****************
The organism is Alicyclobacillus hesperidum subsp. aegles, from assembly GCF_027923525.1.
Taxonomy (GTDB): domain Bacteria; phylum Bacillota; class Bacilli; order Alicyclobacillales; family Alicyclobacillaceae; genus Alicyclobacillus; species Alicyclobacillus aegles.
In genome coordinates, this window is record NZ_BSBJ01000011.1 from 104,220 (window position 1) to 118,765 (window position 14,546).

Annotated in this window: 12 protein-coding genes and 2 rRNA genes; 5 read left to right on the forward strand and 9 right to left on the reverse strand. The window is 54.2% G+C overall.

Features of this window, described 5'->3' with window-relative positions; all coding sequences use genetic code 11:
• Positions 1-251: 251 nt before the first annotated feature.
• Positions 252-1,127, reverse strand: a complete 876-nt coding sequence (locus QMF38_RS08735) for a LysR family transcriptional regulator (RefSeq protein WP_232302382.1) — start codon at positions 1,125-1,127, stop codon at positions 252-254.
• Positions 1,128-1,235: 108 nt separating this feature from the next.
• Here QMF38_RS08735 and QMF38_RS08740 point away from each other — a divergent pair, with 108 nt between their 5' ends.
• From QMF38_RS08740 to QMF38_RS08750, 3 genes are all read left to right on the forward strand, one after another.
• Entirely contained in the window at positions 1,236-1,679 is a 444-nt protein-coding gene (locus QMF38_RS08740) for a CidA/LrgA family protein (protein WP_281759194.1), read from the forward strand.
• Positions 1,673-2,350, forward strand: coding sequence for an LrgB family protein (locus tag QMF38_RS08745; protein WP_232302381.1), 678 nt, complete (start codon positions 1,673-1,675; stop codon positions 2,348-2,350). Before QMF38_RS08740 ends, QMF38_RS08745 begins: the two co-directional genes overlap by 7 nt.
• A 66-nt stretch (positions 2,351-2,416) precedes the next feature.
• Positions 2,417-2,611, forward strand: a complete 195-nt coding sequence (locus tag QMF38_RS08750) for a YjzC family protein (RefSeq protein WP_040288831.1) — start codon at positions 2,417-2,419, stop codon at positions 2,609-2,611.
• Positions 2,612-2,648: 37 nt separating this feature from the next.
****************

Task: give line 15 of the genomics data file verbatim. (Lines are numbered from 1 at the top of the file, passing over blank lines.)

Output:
• Positions 2,612-2,648: 37 nt separating this feature from the next.